But there are differences between Reinventing Jesus and the Ehrman books that I read.  First of all, my impression was that Reinventing Jesus presented the preservation of the authentic words and deeds of Jesus (and the proper interpretation of those words and deeds) as air-tight: eyewitnesses to Jesus were around for decades, and they spread the true message to enough people such that there was a check on inaccuracies creeping in.  But, as Ehrman argues, even the New Testament itself acknowledges that there were other versions of Christianity out there, which were attaining a lot of influence and gaining a significant number of followers.  Not very air-tight, is it?  Second, Ehrman makes a convincing case that there were Christian scribes who altered the text out of theological considerations: they wanted to make clear that Jesus was God, or was a man who suffered, or was distinct from God the Father, against Christians who were arguing the opposite.  Third, Ehrman contends that forgery went on in early Christianity, even among those who criticized forgery.  Ehrman refers to the Apostolic Constitutions, which purport to be from the apostles, even as they condemn forgery.  This argument seems to me to differ from what Reinventing Jesus says, for Reinventing Jesus appears to argue that forgery was anathema to the early Christians (at least the orthodox ones), and thus they would not resort to it.  Fourth, while Ehrman acknowledges that so-called "orthodox" Christians had criteria in determining which books were authentic (i.e., whether they were early or not), he notes that one of these criteria for authenticity was whether the book was orthodox.  That particular criterion strikes me as rather circular!  Fifth, on the issue of canon, Ehrman discusses the diversity of canon among different Christian communities: that some communities accepted and used books that others did not, including books that are not in many Christians' New Testaments today.  And, sixth, Ehrman says that the earliest Christians were probably like the Ebionites, who were Jewish-Christians, and that they very likely were adoptionists, who believed that Jesus was anointed the Son of God at some point rather than always being the Son of God.  In The Orthodox Corruption of Scripture, Ehrman refers to verses that appear to coincide with adoptionism; Reinventing Jesus, by contrast, refers to New Testament books (i.e., John) that present Jesus as divine and as pre-existent, while not addressing the sorts of passages that Ehrman cites.

I think that both Reinventing Jesus and also Ehrman raise valid points and make important arguments.  If I have a question for Ehrman, it is this: What would Ehrman do with Paul's statement in Galatians 2 that he (Paul) agreed with the apostles (who had been eyewitnesses to Jesus) about what the Gospel was?  Does that not show that there was some unity within the first century church, and that apostles were going out of their way to preserve the truth?  Unfortunately, at least in the books that I read, Ehrman does not address this.  Ehrman says that Acts presents the church as more unified than Galatians does, since Paul and Peter agree in Acts and give the same sorts of speeches, whereas Paul challenges Peter in Galatians.  But Ehrman does not address Paul's statement in Galatians 2 that he was preaching the same Gospel that the apostles supported.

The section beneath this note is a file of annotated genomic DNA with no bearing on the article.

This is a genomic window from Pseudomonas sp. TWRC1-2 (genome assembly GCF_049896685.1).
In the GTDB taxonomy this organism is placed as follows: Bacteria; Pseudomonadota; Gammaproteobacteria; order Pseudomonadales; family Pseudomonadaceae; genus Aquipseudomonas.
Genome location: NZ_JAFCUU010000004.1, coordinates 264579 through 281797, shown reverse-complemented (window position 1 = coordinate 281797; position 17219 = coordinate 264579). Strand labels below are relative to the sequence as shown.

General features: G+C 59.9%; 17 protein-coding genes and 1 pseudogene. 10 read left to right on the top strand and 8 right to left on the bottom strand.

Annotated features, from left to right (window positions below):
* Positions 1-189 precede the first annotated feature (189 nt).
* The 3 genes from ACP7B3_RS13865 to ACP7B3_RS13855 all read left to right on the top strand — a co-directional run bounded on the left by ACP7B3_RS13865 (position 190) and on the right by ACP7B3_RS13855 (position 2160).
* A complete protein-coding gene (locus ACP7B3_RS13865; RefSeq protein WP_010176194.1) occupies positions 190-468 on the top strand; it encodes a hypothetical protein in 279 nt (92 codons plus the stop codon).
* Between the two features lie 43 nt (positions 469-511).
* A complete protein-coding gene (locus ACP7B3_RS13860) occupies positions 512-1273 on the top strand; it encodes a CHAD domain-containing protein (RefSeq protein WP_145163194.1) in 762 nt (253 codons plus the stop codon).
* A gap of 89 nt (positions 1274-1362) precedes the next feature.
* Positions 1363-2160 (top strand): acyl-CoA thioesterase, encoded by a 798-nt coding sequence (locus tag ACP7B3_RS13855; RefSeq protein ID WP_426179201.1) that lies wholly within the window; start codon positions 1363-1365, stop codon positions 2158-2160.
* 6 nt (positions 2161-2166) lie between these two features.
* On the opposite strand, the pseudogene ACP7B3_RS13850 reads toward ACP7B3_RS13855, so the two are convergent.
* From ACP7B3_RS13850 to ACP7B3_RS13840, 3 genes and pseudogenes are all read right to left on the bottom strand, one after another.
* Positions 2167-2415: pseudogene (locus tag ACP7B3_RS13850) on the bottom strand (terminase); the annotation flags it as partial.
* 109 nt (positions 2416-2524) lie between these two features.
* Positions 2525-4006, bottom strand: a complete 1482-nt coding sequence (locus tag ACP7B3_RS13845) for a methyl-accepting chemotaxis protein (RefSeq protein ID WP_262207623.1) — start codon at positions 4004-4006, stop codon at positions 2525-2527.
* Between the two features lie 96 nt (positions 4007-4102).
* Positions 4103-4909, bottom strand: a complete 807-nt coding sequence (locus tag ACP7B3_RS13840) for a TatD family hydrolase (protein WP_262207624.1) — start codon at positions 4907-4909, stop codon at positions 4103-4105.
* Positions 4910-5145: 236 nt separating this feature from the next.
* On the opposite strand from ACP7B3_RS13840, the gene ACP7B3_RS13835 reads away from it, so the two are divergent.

Would Ehrman say that Paul in Galatians 2 was lying?  I have my doubts.  In Lost Christianities, Ehrman does not believe what Epiphanius says about the alleged sexual practices of certain Christian sects, but Ehrman does not believe that Epiphanius was consciously lying.  Rather, Ehrman contends that Epiphanius was talking about things that he himself did not see firsthand, and that what Epiphanius says about these groups is not necessarily accurate.  Because Ehrman gives Epiphanius the benefit of the doubt by not regarding him as a liar, my hunch is that Ehrman wouldn't call Paul a liar when Paul says that he and the apostles agreed on what the Gospel was.  But how would Ehrman explain Paul's statement?

2 comments:

  1. I don't think that Paul was lying, but given the conflicts he describes in the letter to the Galatians, I wonder if he isn't a bit like parents who, after a big fight, try to reassure their children "Mommy and Daddy still love each other." Paul wanted the Galatians to believe in the essential unity of viewpoint between himself and the pillars in Jerusalem, and perhaps he wanted to believe in it himself. Nevertheless, given Paul's insistence that they had added nothing to his message, I think that we have to take the claimed unity with a grain of salt. Paul may just have been one of those people who is so sure that he is always right that he assumes people agree with him even when they don't.

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  2. Thanks for your comment, Vinny. That is an interesting way of looking at it.